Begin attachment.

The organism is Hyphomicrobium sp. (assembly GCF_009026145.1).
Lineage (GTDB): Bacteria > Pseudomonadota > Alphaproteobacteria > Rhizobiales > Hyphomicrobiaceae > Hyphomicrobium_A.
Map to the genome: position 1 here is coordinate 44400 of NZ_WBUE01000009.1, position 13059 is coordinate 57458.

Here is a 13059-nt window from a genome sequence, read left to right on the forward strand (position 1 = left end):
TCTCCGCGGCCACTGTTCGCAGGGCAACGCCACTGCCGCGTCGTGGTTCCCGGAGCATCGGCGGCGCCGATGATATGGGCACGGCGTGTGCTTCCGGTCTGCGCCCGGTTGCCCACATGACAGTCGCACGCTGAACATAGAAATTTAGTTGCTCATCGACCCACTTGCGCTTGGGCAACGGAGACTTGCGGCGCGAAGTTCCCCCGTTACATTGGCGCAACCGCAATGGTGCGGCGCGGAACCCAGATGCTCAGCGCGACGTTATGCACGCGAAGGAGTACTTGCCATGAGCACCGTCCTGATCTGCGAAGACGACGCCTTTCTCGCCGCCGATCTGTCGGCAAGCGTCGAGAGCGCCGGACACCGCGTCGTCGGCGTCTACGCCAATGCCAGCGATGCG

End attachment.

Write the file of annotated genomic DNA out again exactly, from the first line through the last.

The organism is Hyphomicrobium sp. (assembly GCF_009026145.1).
Lineage (GTDB): Bacteria > Pseudomonadota > Alphaproteobacteria > Rhizobiales > Hyphomicrobiaceae > Hyphomicrobium_A.
Map to the genome: position 1 here is coordinate 44400 of NZ_WBUE01000009.1, position 13059 is coordinate 57458.

Here is a 13059-nt window from a genome sequence, read left to right on the forward strand (position 1 = left end):
TCTCCGCGGCCACTGTTCGCAGGGCAACGCCACTGCCGCGTCGTGGTTCCCGGAGCATCGGCGGCGCCGATGATATGGGCACGGCGTGTGCTTCCGGTCTGCGCCCGGTTGCCCACATGACAGTCGCACGCTGAACATAGAAATTTAGTTGCTCATCGACCCACTTGCGCTTGGGCAACGGAGACTTGCGGCGCGAAGTTCCCCCGTTACATTGGCGCAACCGCAATGGTGCGGCGCGGAACCCAGATGCTCAGCGCGACGTTATGCACGCGAAGGAGTACTTGCCATGAGCACCGTCCTGATCTGCGAAGACGACGCCTTTCTCGCCGCCGATCTGTCGGCAAGCGTCGAGAGCGCCGGACACCGCGTCGTCGGCGTCTACGCCAATGCCAGCGATGCG